This fantastic unit study on The Biggest Pumpkin Ever is from Julie Ann of More Excellent Me, and a part of the Children’s Literature Unit Study series on Proverbial Homemaker. Check out all the unit studies already available and be sure to subscribe as we’ll be having NEW unit studies each week through November 2016!
Fall is such a wonderful time of year. We get to enjoy the beautiful colored leaves, cooler weather and fun activities like apple picking, hayrides, and corn mazes. Not to mention the wonderful bounties of a fall harvest. It’s also a perfect time to learn about one of autumn’s most loved crops: Pumpkins!
I am so excited to share with you one of my favorite fall books The Biggest Pumpkin Ever by Steven Kroll. This enjoyable story tells the tale of two mice who fall in love with the same pumpkin and unknowingly both decided to nurture it. Before long, the pumpkin grows to become the biggest pumpkin ever.
This fun fall story offers tons of great learning opportunities. While it’s not a Halloween story I feel like I should let you know that it does make mention of Halloween. If this makes you uncomfortable this may not be the book for you.
- Life cycle of a pumpkin: discover how a pumpkin changes as it grows as you learn about the life cycle of a pumpkin.
- Pumpkin parts: learn about the different parts of the pumpkin.
- Pumpkin care: in the story, both mice take lots of care to nurture and grow their pumpkin. Discuss with your child what a pumpkin needs to grow.
- Frost: both mice head to the field to cover their pumpkin before the first frost. Learn about what frost is and talk about how it can affect crops.
- Pumpkin senses: using your five senses see what you can discover about a pumpkin. How does it feel? What does it taste like? Does it have a smell? Can it make a sound?
- Pumpkin math: take the measurements of a real pumpkin. See if you can find out how much it weighs, its circumference, and its height.
- Counting: in the story, it takes 100 mice on motorcycles to pull the giant pumpkin to town. Practice counting to 100 by 1’s, 2’s, 5’s or 10’s.
- Relative size: in the story, the house mouse checks on a friend’s pumpkin and determines that it is much smaller than his own. Discuss with your child the ideas of smaller and larger. Try sorting different objects in order of size or group them by large and small. We used different sized pumpkins to do this.
- Pumpkin Measurements: on pages 10 & 11 you see 5 pictures of the pumpkin growing during its first month. Using a ruler measure each pumpkin in cm to discover how much it has grown.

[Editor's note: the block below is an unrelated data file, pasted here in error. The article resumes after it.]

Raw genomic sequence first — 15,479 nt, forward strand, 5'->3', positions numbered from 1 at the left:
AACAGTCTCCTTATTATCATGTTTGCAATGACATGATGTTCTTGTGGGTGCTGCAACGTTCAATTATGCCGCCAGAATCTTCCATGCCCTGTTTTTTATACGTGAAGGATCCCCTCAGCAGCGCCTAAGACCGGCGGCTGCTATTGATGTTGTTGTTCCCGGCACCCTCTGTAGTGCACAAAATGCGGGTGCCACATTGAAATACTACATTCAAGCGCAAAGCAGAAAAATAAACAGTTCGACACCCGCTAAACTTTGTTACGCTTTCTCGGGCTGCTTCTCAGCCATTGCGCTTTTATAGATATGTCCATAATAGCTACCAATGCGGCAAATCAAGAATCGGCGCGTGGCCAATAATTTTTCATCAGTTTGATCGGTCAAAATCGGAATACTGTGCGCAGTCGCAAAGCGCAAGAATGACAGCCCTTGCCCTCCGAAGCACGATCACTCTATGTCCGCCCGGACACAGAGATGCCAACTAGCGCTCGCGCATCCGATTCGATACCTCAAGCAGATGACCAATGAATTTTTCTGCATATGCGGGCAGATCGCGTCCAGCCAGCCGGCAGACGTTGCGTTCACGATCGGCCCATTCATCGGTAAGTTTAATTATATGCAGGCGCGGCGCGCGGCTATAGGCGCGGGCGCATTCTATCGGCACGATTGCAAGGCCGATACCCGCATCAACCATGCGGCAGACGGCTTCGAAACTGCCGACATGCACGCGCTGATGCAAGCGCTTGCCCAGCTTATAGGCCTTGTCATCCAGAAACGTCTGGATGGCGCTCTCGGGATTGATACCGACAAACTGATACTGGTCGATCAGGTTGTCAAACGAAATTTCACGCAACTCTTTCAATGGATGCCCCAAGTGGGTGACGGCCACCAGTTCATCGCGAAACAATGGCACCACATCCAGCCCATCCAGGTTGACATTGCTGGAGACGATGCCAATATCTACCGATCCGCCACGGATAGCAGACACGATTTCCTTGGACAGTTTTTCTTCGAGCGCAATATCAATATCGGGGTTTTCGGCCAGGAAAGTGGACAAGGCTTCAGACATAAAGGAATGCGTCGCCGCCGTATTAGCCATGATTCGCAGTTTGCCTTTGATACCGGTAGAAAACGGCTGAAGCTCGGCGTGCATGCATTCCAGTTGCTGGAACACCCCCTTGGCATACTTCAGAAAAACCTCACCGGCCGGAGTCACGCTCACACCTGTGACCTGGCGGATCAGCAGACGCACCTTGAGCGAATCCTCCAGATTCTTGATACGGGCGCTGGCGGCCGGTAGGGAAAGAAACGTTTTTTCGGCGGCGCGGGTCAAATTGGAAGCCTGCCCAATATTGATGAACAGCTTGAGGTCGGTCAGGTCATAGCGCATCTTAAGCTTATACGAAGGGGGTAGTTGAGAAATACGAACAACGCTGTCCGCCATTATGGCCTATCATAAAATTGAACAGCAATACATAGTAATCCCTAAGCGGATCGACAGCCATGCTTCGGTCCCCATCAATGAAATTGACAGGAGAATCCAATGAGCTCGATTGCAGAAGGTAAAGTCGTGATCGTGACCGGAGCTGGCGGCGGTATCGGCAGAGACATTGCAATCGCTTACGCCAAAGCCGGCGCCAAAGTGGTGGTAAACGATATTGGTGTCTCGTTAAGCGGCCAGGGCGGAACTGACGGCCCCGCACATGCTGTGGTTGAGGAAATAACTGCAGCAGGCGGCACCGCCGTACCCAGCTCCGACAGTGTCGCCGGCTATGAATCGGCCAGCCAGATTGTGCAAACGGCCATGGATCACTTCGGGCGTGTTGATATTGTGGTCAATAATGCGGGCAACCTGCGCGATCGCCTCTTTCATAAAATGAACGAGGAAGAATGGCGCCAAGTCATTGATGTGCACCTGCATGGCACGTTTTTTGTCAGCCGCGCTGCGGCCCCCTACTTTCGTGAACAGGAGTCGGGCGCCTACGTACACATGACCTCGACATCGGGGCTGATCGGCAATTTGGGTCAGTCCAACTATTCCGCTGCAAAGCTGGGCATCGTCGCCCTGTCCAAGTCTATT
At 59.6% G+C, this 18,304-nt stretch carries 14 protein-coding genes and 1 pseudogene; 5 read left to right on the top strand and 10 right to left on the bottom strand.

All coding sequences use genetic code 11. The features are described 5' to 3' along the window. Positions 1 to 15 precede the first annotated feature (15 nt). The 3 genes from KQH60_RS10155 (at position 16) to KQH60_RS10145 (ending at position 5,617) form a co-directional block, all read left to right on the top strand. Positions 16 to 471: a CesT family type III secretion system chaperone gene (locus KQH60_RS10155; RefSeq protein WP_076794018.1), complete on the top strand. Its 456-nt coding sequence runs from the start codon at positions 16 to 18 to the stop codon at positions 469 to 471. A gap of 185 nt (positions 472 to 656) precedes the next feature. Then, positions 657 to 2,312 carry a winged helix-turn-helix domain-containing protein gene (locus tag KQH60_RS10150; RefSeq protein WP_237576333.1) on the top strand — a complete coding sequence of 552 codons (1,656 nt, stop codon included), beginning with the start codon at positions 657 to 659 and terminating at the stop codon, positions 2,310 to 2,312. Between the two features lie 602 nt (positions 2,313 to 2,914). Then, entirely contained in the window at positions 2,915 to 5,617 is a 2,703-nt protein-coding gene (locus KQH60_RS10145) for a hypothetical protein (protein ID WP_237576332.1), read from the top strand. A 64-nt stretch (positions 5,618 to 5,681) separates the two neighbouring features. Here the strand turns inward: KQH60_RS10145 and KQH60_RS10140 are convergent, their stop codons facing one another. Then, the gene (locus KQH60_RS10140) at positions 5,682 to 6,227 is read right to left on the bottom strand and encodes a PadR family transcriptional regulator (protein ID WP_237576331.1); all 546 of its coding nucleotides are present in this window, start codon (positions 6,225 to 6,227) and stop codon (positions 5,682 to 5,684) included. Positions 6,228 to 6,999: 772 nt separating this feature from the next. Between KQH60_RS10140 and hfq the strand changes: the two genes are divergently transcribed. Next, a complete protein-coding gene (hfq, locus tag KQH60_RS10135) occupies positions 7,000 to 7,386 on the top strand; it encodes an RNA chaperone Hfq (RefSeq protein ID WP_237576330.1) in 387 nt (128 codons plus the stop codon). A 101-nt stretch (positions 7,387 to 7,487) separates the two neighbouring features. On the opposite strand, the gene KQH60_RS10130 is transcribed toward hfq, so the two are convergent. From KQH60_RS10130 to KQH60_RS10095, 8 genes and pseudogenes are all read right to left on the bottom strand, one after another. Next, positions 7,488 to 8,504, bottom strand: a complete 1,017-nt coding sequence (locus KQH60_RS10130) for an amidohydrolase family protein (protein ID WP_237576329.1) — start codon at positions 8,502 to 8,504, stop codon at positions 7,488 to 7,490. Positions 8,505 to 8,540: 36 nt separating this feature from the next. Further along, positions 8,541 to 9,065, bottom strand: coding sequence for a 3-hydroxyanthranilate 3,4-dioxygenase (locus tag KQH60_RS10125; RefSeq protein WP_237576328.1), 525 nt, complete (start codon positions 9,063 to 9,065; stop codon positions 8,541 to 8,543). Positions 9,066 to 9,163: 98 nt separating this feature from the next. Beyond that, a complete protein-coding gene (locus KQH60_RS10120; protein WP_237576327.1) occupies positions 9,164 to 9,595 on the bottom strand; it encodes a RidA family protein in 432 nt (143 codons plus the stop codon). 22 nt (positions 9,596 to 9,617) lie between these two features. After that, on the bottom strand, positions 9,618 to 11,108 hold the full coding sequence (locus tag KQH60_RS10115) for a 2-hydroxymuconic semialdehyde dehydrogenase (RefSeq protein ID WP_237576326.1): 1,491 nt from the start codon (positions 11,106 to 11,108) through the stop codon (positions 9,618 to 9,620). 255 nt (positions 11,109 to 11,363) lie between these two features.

- Geometric shapes: on the last page of the book you see a picture of the jack-o’-lantern that the field mouse carved. Using black construction paper cut out different geometric shapes. Talk about the names of each shape and how many sides they each have. Then use your shapes to create your own pumpkin face by gluing them to a piece of orange construction paper.
- Repetition: the actions and speech of the mice often mimic each other. Talk about the idea of repetition and find examples of it within the story.
- Elements of a story: discuss the elements included in a good story. Then see if you can find the setting, rising action, problem, climax and conclusion in The Biggest Pumpkin Ever.
- Personification: teach your child that personification is when an author gives human traits to a non-human entity. Look through the story together and notice different human traits and characteristics that the mice have been given.
- Hard work: in the story, both mice had to put in a lot of effort, hard work and time to get their pumpkin to grow. Discuss how hard work can lead to success and share a time in your own life when you had to work hard to accomplish something.
- Problem-solving: when the mice faced the challenge of figuring out how to transport the pumpkin to town they had to come up with a creative solution. Can you think of another way they could have moved the pumpkin?
- Compromise: when the mice found out that they were both taking care of the pumpkin they were able to come to an agreement on how they both would get to use the pumpkin. Have you ever made a compromise with someone? How can compromise help to solve problems?
Arts & Crafts
- Pumpkin contrast drawing: during the story, you often see the same actions repeated during the day and at night by the mice. Use pastels to draw two pumpkin picture on both black a white paper.
- Pumpkin apple stamping: using orange paint and an apple make some stamped pumpkin art .
- Bake pumpkin seeds
- Visit a pumpkin patch
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Julie Anne is a homeschool mom of four living in the midwest. You can find her at her site More Excellent Me where she shares ideas, resources, and lots of printables to help you add fun and learning into all areas of family life. You can also follow her on Pinterest and Facebook.